Smarty is becoming more and more popular in the PHP community lately, especially as developers are moving away from mixing business and display logic in the same scripts and towards a cleaner MVC design pattern implementations.
If you’ve followed my blog for any amount of time, you’ll know that I’m currently working on my own CMS/Framework, to be completed hopefully in early 2007. I don’t know what it was – maybe procrastination – but something make me take a look back at my plugin implementation for the CMS.
Previously I took a rather odd, round-about way of including custom functions and plugin templates into my main pages:
Step 1: include the plugin template
Step 2: The plugin template called the template FUNCTION
Step 3: The function does a lot of business and assigns data to template variables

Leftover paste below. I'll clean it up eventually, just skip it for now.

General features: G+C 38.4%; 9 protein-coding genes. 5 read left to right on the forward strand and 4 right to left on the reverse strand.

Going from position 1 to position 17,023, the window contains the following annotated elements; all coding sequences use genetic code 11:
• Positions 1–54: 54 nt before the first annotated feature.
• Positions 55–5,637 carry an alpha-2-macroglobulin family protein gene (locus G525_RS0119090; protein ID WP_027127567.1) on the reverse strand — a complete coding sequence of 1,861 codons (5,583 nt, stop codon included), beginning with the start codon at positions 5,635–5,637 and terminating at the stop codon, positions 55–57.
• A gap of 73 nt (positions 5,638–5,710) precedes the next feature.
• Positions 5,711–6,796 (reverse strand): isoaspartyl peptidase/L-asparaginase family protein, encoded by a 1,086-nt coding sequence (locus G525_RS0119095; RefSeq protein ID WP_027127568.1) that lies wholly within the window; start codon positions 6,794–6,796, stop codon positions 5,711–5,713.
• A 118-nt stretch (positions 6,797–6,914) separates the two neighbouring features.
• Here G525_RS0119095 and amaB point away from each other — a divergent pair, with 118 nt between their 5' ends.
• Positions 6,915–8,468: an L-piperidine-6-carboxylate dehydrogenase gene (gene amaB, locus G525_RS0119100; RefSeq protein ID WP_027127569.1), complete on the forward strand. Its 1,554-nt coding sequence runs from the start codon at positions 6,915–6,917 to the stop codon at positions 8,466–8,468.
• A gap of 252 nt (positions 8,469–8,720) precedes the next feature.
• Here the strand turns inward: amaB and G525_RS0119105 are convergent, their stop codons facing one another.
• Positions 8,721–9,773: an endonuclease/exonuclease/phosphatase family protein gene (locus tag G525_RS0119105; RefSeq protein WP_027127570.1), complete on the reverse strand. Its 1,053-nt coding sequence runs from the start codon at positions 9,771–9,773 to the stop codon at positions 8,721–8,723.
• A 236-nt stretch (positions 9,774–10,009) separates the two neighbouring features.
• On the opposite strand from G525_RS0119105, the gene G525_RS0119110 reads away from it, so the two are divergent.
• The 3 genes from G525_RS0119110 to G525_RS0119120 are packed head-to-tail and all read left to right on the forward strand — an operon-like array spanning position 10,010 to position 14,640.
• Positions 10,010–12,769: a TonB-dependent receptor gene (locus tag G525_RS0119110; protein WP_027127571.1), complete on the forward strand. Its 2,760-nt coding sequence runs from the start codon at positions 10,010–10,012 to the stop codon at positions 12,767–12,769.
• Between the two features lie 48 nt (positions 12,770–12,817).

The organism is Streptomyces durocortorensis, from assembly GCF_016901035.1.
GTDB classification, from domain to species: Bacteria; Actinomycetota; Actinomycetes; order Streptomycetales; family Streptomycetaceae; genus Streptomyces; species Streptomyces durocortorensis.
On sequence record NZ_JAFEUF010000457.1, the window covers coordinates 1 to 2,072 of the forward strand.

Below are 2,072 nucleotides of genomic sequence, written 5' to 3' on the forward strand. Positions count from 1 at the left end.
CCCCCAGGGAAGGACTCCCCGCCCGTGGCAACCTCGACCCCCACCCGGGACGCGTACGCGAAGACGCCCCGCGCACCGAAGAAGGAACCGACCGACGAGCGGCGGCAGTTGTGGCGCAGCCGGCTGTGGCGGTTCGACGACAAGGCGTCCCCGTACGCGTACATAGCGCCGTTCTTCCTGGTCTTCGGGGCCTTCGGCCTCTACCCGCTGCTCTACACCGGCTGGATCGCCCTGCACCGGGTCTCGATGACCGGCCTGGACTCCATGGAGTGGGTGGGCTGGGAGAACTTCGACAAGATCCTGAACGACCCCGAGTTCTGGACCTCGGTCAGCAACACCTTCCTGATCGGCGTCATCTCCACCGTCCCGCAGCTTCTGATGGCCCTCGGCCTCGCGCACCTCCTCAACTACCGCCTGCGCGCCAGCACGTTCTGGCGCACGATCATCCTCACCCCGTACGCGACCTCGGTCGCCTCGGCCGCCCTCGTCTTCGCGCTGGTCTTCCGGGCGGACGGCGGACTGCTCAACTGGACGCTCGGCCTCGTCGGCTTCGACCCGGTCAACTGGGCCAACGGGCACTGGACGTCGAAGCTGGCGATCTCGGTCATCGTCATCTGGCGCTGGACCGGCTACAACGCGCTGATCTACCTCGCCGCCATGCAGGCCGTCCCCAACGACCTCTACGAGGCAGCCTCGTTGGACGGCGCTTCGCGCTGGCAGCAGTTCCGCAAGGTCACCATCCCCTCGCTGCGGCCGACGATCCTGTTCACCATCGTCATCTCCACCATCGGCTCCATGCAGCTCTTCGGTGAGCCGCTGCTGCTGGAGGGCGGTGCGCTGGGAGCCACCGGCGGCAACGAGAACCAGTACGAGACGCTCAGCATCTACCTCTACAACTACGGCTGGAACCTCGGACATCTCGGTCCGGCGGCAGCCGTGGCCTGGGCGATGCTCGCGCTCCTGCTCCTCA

Step 4: the rest of the template is rendered with the newly-found data from the function
That’s a little too awkward, even for me!
It had to be simpler. Turns out the answer was always there…
The template functions (function.funcname.php : smarty_function_funcname() ) have the smarty object passed to them by reference, which means I can access anything Smarty from within that function. Jackpot! Here’s my newly preferred way of inserting these plugin data into your pages:
Step 1: call the plugin function directly from your main page template
Step 2: do all the businessy things, including assigning variables
Step 3: call $smarty->display(“plugin_template.tpl”) from within your plugin function
Why is this better? First, it’s more straightforward this way. It’s easier to pre-assign your templates directory in the header of your scripts and just call $smarty->display(). Second you can actually pass parameters to your function if you want (read: customizable/configurable plugin functionality). Want to have a choice of plugin templates depending on the output of your function, time of day, or little Jimmy’s iTunes playlist RSS syndication? No problem!
Elegant. Customizable. Smart!